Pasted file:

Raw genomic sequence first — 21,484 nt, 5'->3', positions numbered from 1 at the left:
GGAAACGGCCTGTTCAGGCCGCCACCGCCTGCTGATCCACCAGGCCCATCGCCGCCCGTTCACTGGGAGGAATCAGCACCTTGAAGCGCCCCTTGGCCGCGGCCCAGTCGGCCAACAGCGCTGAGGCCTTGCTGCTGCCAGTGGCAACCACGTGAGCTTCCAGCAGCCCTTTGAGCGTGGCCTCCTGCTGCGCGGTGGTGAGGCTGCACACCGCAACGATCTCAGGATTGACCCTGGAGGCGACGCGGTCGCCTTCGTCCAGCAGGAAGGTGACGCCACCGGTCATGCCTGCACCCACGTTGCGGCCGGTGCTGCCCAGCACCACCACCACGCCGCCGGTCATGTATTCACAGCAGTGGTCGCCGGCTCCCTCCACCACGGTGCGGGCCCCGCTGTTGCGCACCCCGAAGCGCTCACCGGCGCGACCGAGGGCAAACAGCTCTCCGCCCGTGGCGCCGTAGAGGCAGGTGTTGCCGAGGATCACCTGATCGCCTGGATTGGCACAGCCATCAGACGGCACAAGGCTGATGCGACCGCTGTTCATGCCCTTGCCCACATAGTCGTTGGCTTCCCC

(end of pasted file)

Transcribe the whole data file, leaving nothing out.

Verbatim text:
Raw genomic sequence first — 21,484 nt, 5'->3', positions numbered from 1 at the left:
GGAAACGGCCTGTTCAGGCCGCCACCGCCTGCTGATCCACCAGGCCCATCGCCGCCCGTTCACTGGGAGGAATCAGCACCTTGAAGCGCCCCTTGGCCGCGGCCCAGTCGGCCAACAGCGCTGAGGCCTTGCTGCTGCCAGTGGCAACCACGTGAGCTTCCAGCAGCCCTTTGAGCGTGGCCTCCTGCTGCGCGGTGGTGAGGCTGCACACCGCAACGATCTCAGGATTGACCCTGGAGGCGACGCGGTCGCCTTCGTCCAGCAGGAAGGTGACGCCACCGGTCATGCCTGCACCCACGTTGCGGCCGGTGCTGCCCAGCACCACCACCACGCCGCCGGTCATGTATTCACAGCAGTGGTCGCCGGCTCCCTCCACCACGGTGCGGGCCCCGCTGTTGCGCACCCCGAAGCGCTCACCGGCGCGACCGAGGGCAAACAGCTCTCCGCCCGTGGCGCCGTAGAGGCAGGTGTTGCCGAGGATCACCTGATCGCCTGGATTGGCACAGCCATCAGACGGCACAAGGCTGATGCGACCGCTGTTCATGCCCTTGCCCACATAGTCGTTGGCTTCCCC